Encephalitis, Myelitis, and Encephalomyelitis – Cannabis THC : CBD Ratios

Encephalitis, Myelitis, and Encephalomyelitis Research Dashboard

9

Primary Studies

4

Related Studies

13

Total Studies

Clinical Studies

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Meta-analyses/Reviews

9

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CannaKeys has 13 studies associated with Encephalitis, Myelitis, and Encephalomyelitis.

Here is a small sampling of Encephalitis, Myelitis, and Encephalomyelitis studies by title:


Components of the Encephalitis, Myelitis, and Encephalomyelitis Research Dashboard

  • Dosing information available for Encephalitis, Myelitis, and Encephalomyelitis
  • Chemotype guidance for treating Encephalitis, Myelitis, and Encephalomyelitis with cannabis
  • Synopsis of cannabis research for Encephalitis, Myelitis, and Encephalomyelitis
  • Individual study details for Encephalitis, Myelitis, and Encephalomyelitis

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Overview - Encephalitis, Myelitis, and Encephalomyelitis

Description of Encephalitis, Myelitis, and Encephalomyelitis

Encephalitis is an inflammation of the brain. It is most commonly caused by a virus such as, herpes, West Nile, or equine encephalitis or by live virus vaccination e.g. MMR-II, although it may also be produced by bacteria (e.g., syphilis, bacterial meningitis, Lyme disease), parasites (e.g., malaria), or an over-reactive immune response to an inflammation or secondary infection (e.g., measles, mumps, or rubella). Depending on underlying cause orthodox treatment modalities usually include pharmaceutical intervention such as anti-inflammatory drugs, immunosuppressants (steroids), or antivirals for example. Encephalomyelitis is an autoimmune disorder (the immune system attacks the body itself) characterized by inflammation of the brain and the spinal cord. This condition expresses itself in a handful of forms such as acute disseminated (post infectious) encephalomyelitis, a type resembling multiple sclerosis and characterized by the destruction of myelin sheaths (the insulating tissue of nerve fibers) or myelin oligodendrocyte glycoprotein antibody disorders (MOGAD) associated encephalomyelitis. While exact causes are to be determined contributing factors may include in addition to an auto-immune response, microbial infections or exposure to certain vaccines (e.g. Measles, Mumps, and Rubella Virus Vaccine Live) for instance. Orthodox treatments are pharmaceutical in nature (e.g. steroids) and are geared to reduce overly reactive inflammatory responses.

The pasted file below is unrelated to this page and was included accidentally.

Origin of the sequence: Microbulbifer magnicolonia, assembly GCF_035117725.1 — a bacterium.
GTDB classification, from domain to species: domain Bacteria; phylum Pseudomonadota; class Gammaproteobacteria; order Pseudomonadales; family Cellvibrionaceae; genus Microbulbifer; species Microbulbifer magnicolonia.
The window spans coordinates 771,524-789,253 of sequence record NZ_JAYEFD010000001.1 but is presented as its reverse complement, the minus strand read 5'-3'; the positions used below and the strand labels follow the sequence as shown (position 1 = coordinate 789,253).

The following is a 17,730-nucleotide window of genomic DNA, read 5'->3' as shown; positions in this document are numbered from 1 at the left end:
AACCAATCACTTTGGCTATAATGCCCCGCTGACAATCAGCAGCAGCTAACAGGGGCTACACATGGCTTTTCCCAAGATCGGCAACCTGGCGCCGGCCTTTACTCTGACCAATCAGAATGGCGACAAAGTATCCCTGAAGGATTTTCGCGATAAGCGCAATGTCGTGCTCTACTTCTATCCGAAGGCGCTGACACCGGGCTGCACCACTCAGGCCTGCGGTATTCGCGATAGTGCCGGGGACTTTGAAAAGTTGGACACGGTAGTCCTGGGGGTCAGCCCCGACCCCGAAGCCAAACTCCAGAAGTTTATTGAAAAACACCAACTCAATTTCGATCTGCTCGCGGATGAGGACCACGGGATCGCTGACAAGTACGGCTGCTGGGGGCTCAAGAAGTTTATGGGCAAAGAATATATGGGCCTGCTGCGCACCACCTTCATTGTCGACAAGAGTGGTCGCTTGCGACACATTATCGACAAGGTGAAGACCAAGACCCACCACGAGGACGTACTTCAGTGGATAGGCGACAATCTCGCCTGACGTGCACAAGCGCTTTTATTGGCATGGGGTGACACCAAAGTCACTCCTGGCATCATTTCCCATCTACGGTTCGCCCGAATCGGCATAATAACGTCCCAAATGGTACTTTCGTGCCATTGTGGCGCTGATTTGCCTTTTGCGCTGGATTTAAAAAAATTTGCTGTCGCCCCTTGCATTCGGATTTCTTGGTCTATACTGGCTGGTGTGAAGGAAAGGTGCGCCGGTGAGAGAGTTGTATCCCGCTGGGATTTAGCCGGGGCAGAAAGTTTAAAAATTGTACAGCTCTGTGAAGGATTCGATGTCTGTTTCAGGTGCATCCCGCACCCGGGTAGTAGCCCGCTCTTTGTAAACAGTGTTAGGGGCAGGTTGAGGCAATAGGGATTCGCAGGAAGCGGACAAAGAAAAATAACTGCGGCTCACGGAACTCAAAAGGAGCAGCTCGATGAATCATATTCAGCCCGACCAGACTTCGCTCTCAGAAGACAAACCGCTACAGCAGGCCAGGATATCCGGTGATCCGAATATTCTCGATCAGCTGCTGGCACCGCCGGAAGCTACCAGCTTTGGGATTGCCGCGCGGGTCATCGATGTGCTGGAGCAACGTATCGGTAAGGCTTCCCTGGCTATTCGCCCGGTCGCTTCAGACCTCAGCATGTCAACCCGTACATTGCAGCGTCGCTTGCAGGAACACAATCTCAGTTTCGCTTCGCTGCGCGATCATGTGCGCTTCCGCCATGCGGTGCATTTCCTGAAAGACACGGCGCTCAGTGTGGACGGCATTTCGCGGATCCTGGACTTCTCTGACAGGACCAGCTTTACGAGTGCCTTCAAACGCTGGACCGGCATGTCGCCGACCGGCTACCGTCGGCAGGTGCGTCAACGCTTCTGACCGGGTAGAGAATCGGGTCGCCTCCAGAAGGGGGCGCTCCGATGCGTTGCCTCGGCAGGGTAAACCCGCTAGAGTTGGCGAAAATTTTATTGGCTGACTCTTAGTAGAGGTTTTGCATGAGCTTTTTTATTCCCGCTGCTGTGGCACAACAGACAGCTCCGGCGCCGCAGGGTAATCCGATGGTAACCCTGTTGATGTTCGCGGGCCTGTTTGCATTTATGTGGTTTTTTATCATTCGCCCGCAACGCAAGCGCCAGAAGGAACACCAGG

Disease Classification

Condition: Encephalitis and Myelitis
Disease Family: Inflammatory Disease, Infectious Disease
Organ System: Nervous System
ICD-10 Chapter: Diseases of the Nervous System
ICD-10 Code: G04

Encephalitis, Myelitis, and Encephalomyelitis Symptoms:

Numbness, tingling, weakness, paralysis, ataxia, pain, poor sphincter control (e.g. bladder, bowel), nausea and vomiting, seizure, coma

Also known as:

Encephalomyelitis, Myelitis, Acute ascending myelitis, EAE

Drug Interactions